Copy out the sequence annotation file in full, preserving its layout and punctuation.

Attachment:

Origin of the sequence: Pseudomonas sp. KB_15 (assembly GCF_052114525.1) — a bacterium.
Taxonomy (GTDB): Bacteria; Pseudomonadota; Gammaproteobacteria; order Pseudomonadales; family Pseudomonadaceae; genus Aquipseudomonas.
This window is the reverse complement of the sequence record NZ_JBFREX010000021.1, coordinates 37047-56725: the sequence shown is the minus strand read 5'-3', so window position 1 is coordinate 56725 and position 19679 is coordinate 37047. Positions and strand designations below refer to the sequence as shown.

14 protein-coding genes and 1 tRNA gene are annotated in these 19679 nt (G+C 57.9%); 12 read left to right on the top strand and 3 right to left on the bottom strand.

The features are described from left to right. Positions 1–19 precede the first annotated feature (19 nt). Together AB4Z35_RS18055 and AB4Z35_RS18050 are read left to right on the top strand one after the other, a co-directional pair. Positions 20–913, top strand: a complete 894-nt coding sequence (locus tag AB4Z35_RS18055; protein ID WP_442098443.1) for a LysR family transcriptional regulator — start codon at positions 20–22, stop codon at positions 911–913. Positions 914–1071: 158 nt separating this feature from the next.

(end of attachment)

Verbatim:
Origin of the sequence: Pseudomonas sp. KB_15 (assembly GCF_052114525.1) — a bacterium.
Taxonomy (GTDB): Bacteria; Pseudomonadota; Gammaproteobacteria; order Pseudomonadales; family Pseudomonadaceae; genus Aquipseudomonas.
This window is the reverse complement of the sequence record NZ_JBFREX010000021.1, coordinates 37047-56725: the sequence shown is the minus strand read 5'-3', so window position 1 is coordinate 56725 and position 19679 is coordinate 37047. Positions and strand designations below refer to the sequence as shown.

14 protein-coding genes and 1 tRNA gene are annotated in these 19679 nt (G+C 57.9%); 12 read left to right on the top strand and 3 right to left on the bottom strand.

The features are described from left to right. Positions 1–19 precede the first annotated feature (19 nt). Together AB4Z35_RS18055 and AB4Z35_RS18050 are read left to right on the top strand one after the other, a co-directional pair. Positions 20–913, top strand: a complete 894-nt coding sequence (locus tag AB4Z35_RS18055; protein ID WP_442098443.1) for a LysR family transcriptional regulator — start codon at positions 20–22, stop codon at positions 911–913. Positions 914–1071: 158 nt separating this feature from the next.